WITHDRAWING MONEY FROM YOUR PENSION

TODAY’S BLOG

WITHDRAWING MONEY FROM YOUR PENSION

I was recently asked to contribute to a piece that appeared in The Telegraph on 15/02/2019. The journalist, Jonathan Jones had heard of me and asked if I would offer some insight into the maths that he was posed with.

The short version is that a 69-year old reader had a pension pot of about £500,000 and wanted £35,000 a year as income, which is about 7% of the fund. The crunch question is was this sustainable?

Sustainable Withdrawal Rate

The short answer is no it isn’t likely to be. However, it is all about context, for starters, the investors other assets, state of health, lifestyle, marital and family circumstances. However, I was asked to ignore this. In the real world of financial planning, no good adviser would ignore these important elements, but certainly for the sake of maths, I was and remain happy to provide the basic outline.

It is historically “good advice” to assume a 4% income as sustainable. This can increase with inflation each year and ensure that the original fund remains alive. All of this is subject to the real world of investment returns, charges and taxes and to put it bluntly, investor behaviour.

Ringmaster

REVIEWS ARE VITAL

I don’t know any adviser that would set up an investment and a withdrawal of 4% a year and never review this. I imagine there are a few out there, just not those that I meet or have any sort of professional relationship with. All financial planning is based on the premise that life changes and plans need reviewing. Whilst I advocate cash flow modelling, which is a brilliant tool, it is a very good aid to understanding the future, but not predicting it. Life and investment returns are not linear. Stuff happens, things change.

I stand by everything in the article, but would caveat it with some real world experience and impress the need to review. The certainty of outcomes is myth. There is no way that someone can say with certainty, that taking £20,000 a year from a £500,000 will last for another 50 years. Its ought to, based upon historic data, it would have done, but that’s why we review.

High Equity Content

Certainly, more exposure to the real engine of a portfolio (equities / stocks) is vital and the more you have the more likely you are to have a rising income for life, but a far more volatile experience. In the real-world investors behave badly, anxiety turns to fear which turns to panic, which turns into a request to “sell, sell, sell” yet this is almost certainly, always the wrong thing to do in a portfolio of globally diverse holdings. I demonstrated this using our software, showing the historic sustainable withdrawal rates for different portfolios and the chance of future success. We also revealed the impact of life expectancy. Of course Jonathan didn’t have the page space to go into depth on the fullness of our conversation and he may also have been heavily edited. That is the difficult life of any journalist, who must create something to catch attention and fill space. The job of a financial planner is explanation, understanding and constructing a robust, reviewed ongoing service.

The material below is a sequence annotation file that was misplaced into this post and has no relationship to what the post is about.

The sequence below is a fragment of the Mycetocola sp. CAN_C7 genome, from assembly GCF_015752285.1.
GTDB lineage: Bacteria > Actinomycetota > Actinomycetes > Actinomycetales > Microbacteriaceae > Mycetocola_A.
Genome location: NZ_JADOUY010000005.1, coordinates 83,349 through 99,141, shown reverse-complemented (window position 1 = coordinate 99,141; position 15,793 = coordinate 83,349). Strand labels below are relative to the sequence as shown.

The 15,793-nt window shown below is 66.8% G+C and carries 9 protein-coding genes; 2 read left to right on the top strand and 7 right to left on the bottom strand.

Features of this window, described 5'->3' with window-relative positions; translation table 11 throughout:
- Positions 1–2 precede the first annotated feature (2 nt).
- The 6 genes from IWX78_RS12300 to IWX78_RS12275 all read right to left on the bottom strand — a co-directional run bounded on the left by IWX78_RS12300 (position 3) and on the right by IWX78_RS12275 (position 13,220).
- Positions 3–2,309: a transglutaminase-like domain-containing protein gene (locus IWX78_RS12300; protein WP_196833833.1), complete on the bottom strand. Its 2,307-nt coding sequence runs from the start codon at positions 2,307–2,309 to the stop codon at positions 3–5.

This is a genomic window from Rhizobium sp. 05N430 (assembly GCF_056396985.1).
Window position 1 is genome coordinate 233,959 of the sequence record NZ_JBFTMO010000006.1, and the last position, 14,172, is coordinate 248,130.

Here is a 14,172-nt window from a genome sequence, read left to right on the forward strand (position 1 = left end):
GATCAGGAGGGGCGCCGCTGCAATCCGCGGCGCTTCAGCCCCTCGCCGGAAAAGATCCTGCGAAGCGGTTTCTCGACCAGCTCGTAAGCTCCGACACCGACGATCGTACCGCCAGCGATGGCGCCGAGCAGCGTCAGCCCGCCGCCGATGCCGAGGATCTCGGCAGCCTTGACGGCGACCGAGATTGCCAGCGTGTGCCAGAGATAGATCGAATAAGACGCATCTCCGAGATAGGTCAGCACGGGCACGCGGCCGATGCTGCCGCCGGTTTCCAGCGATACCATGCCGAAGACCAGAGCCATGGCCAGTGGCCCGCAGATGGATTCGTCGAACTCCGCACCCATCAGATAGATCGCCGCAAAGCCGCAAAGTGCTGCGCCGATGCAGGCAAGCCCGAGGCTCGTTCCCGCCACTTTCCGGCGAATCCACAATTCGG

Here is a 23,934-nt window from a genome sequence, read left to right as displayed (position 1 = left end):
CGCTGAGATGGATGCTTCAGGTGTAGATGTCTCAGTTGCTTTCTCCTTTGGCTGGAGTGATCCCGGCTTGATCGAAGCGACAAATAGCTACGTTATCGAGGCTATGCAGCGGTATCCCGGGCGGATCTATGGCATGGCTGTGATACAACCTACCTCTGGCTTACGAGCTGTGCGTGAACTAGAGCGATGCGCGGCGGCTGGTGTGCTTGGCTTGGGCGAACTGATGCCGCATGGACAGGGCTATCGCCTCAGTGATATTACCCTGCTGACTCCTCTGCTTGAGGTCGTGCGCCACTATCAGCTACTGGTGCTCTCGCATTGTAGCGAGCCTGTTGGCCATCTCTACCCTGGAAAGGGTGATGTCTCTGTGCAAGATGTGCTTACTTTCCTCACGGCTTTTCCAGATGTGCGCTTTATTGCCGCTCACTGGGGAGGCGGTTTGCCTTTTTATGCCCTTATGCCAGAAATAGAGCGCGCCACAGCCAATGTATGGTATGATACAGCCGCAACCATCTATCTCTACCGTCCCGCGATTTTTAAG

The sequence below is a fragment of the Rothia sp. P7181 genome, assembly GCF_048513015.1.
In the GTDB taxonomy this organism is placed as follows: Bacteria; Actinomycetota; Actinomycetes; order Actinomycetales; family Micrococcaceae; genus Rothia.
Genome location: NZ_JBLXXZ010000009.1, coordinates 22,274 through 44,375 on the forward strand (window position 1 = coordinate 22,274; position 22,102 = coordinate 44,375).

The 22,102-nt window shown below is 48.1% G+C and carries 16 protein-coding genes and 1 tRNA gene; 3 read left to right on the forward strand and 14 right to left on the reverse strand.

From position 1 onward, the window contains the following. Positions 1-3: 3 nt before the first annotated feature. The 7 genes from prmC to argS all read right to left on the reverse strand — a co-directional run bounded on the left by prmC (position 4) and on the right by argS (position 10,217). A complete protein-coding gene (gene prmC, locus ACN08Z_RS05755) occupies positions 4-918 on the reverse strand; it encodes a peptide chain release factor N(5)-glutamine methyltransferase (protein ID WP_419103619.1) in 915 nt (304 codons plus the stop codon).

The art of self-delusion

This is something that many investors, particularly DIY investors believe that they are immune to (lack of fear). Most end up chasing returns, usually buying the current hot tips or best performers. However, this is not the Premier League, it is the real world of investing, past performance guarantees nothing and is certainly no indicator of the future when it comes to stock selection “success”. See Dalbar.com for information about how badly investors underperform.

I think the article is a good overview, but please do not infer advice from it. Context is everything. For all I know, the investor concerned was born in 1950 with a life expectancy of a few months and may have a much younger spouse with three or four children. The advice should always be suitable to the circumstances of the investor.

Dominic Thomas
Solomons IFA

You can read more articles about Pensions, Wealth Management, Retirement, Investments, Financial Planning and Estate Planning on my blog which gets updated every week. If you would like to talk to me about your personal wealth planning and how we can make you stay wealthier for longer then please get in touch by calling 08000 736 273 or email info@solomonsifa.co.uk

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Solomon’s Independent Financial Advisers
The Old Bakery, 2D Edna Road, Raynes Park, London, SW20 8BT

Email – info@solomonsifa.co.uk 
Call – 020 8542 8084

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GET IN TOUCH

Solomon’s Independent Financial Advisers
The Old Bakery, 2D Edna Road, Raynes Park, London, SW20 8BT

Email – info@solomonsifa.co.uk    Call – 020 8542 8084

7 QUESTIONS, NO WAFFLE

Are we a good fit for you?

WITHDRAWING MONEY FROM YOUR PENSION2023-12-01T12:17:34+00:00

I, Daniel Blake

I, Daniel Blake

The new Ken Loach movie “ I, Daniel Blake” has created something of a ruckus. It would seem that if you hold entrenched political views, then probably you would learn nothing new. If you are a little more willing to be informed or at the very least, challenged, then this film has something to offer.